17. Segment Cleaning Policy Questions • When should the segment cleaner execute? • How many segments should it clean at a time? • Which segments should be cleaned? • How should the live blocks be grouped when they are written out?

  18. Write Cost • Used to compare cleaning policies • Average amount of time the disk is busy per byte of new data written, including all the cleaning overheads • 1.0 is perfect while higher means fractions of disk bandwidth are being utilized

  19. Write Cost of Sprite LFS

  20. Cleaning policy simulation • Models file system as a fixed number of 4-kbyte files • Simulator overrides data by using different access patterns • Uniform • Hot-and-Cold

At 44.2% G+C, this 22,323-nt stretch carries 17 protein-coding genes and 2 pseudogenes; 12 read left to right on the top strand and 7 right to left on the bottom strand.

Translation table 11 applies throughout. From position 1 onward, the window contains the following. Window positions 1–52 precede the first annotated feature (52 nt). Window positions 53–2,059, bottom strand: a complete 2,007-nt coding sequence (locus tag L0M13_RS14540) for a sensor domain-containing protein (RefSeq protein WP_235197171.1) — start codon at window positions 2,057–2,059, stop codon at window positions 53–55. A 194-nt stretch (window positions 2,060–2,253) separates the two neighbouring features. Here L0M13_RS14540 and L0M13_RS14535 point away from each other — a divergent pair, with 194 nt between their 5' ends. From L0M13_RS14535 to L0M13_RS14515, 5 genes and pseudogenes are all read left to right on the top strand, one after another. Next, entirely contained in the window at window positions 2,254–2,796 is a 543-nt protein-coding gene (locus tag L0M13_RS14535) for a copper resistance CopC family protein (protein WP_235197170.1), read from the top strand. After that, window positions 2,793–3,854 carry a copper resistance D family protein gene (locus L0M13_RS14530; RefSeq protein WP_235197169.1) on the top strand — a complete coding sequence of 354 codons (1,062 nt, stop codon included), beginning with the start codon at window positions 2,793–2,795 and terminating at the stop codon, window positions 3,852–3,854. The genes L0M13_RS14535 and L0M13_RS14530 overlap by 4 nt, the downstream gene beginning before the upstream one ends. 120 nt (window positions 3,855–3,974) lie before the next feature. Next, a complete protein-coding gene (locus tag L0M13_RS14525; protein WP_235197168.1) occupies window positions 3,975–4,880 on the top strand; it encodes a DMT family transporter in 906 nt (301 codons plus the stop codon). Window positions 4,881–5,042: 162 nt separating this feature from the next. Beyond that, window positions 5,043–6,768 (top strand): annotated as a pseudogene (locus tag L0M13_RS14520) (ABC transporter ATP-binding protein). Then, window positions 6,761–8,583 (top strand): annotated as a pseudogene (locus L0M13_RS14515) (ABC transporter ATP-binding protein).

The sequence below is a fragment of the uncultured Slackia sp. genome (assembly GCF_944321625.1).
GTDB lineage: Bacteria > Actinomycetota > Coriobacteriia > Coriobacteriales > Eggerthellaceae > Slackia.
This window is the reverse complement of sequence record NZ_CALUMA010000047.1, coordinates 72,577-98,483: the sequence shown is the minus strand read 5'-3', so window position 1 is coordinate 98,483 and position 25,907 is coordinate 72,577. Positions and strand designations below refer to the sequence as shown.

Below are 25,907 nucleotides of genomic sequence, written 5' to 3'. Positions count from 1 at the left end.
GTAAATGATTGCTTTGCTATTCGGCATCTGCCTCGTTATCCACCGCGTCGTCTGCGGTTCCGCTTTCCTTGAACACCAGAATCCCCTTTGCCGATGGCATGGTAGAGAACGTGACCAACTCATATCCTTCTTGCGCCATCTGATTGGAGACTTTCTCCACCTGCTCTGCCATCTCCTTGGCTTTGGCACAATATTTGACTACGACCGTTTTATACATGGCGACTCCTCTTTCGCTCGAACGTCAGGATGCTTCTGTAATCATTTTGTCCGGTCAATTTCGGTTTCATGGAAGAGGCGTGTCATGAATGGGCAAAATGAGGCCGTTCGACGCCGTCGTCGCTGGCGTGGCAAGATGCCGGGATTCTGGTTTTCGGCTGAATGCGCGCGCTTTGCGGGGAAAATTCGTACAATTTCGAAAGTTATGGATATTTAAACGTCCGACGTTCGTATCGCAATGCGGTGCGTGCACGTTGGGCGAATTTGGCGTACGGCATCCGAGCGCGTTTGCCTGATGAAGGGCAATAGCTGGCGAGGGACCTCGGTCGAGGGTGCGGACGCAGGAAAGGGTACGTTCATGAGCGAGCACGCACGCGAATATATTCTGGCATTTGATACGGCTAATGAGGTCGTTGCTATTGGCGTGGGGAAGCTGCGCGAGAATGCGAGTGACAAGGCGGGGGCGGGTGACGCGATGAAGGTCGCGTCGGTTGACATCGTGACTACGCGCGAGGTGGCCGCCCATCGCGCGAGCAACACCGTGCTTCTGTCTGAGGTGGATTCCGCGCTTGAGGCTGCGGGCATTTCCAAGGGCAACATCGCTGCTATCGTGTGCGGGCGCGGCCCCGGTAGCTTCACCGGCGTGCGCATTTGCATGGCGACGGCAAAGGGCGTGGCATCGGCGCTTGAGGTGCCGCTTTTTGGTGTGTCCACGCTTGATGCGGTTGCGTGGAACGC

21. Greedy Cleaning Policy • Cleaner chooses the least utilized segments to clean • In the case of the Hot-and-Cold distribution the cleaner also sorts the live data by age • Cold blocks tended to be in different segments from Hot blocks

  22. Greedy Cleaning Policy Problems • In Hot-and-Cold performance was worse than random distribution • Cold Segments were not dropping to cleaning utilization thresholds quickly enough

  23. Cost-Benefit Policy • Greedy Policy data shows that hot and cold segments should be treated differently • Cold segments should be cleaned at high utilization • Hot segments should be cleaned at low utilization • Cost-Benefit policy rates each segment with the benefit of cleaning the segment and the cost of cleaning the segment

  24. Cost-Benefit Policy Evaluation